The market remains on an aimless drift. Low volumes, selling by domestic institutions with every rise, a sluggish economy and government's dithering on key reforms has ensured that the market stays grounded at 3300-levels. No wonder, the indices continued to be range-bound during the week with the 30-stock Sensex gaining paltry 8.8 points. Volumes also remained well below Rs 2000 crore for most of the week, largely attributed to shifting of Balaji Telefilms and Mukta Arts to rolling settlement. While FII inflows have tapered off with net investments at only Rs 41 crore for the current week, the important point is that foreign investors continue to invest in Indian equities. Among the positives, Indian pharma companies were demand on the back of favourable developments in the US generic market. On the other hand, cement stocks were weak due to a reported breakdown in the cartels, thereby bringing down cement prices. Amidst the current gloom, there was more bad news for the economy with core sectors growing at only 1.2% for July 2001 against 6.1% for the same month last year. While cement and crude petroleum were in the negative territory, electricity generation provided the silver lining with a higher growth at 4.2 per cent. Further, both NCAER and rating agency, ICRA projected a less than 6% growth in GDP for the current fiscal. Credit offtake has also plummeted so far in the current fiscal as loans to commercial sector have grown by only Rs 1900 crore against Rs 18,550 crore for the same period last year. The government seems to heading nowhere on disinvestment and has acknowledged that even the existing bidders seem to be losing enthusiasm on account of various roadblocks. Apart from the usual fracas and unanimity on a 300% jump in salaries with other perks, the Parliament has achieved precious little this session.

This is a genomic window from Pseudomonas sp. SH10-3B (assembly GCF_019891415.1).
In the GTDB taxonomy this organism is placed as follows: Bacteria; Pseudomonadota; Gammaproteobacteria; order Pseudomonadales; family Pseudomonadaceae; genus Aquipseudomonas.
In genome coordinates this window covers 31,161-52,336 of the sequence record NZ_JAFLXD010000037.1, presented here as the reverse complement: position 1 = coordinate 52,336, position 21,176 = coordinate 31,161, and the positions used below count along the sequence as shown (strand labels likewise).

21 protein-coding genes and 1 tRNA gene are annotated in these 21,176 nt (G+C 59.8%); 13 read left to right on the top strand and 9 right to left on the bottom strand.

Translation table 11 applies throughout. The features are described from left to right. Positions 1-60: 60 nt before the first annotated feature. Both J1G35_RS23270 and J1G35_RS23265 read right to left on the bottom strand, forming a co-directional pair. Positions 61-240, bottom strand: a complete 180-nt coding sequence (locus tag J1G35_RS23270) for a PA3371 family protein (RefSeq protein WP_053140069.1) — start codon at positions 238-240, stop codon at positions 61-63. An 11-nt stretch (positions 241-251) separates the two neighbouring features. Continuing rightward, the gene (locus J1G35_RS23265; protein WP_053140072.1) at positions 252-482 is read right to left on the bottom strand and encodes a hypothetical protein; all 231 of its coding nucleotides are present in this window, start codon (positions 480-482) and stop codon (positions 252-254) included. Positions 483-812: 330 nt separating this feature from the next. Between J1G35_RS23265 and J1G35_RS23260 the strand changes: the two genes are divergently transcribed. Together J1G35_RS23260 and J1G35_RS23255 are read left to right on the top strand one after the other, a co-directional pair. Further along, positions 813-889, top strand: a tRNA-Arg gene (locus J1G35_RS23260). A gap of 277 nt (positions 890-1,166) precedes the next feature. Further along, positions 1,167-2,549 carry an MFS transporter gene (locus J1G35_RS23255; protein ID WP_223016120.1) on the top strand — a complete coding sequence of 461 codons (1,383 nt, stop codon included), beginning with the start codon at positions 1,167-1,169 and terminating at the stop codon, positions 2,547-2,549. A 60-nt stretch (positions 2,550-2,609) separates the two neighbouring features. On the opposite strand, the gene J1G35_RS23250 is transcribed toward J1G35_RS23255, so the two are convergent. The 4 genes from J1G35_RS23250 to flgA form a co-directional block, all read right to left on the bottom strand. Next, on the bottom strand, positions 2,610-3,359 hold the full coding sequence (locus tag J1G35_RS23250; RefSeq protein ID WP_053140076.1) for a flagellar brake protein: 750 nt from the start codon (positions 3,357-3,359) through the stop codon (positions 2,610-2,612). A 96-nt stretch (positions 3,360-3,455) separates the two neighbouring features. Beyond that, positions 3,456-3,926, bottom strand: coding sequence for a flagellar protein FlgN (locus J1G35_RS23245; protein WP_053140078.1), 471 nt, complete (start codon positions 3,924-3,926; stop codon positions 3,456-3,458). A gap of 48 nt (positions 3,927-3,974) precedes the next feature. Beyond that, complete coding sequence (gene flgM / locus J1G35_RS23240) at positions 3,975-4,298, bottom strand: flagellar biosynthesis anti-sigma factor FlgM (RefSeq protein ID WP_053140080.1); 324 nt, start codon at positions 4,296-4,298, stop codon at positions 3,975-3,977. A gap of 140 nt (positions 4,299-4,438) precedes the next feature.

Despite a 25-basis rate cut by Federal Reserve, there was little guidance from the US markets with the reduction failing to lift spirits. In one of its most determined rate slashing campaigns, the Fed has cut interest rates seven times in the current calendar with the key Fed funds rate now at 3.5 per cent. Yet, there is little indication to suggest a recovery. While the Fed is still open to more rate cuts since there is little threat of inflation, the onus is on consumers now to start spending and ignite growth. After net losses for the week, Nasdaq revved up by 74 points on Friday on the back of upbeat guidance from networking giant Cisco and upbeat comments by Lucent.
The markets are likely to remain lacklustre in the near future with little to trigger buying into beaten down stocks. Investors are shying from taking fresh bets in the absence of any clear signs of improving fundamentals and better corporate profits. While rain gods have again contributed their bit with 13th successive normal monsoon, economic revival is now in the hands of the mandarins. Thus, with monsoon coming to an end, it is time the government unveiled a well-framed investment programme to recharge a slowing economy. The sentiment is also expected to perk up if the government takes some decisive measures on disinvetsment.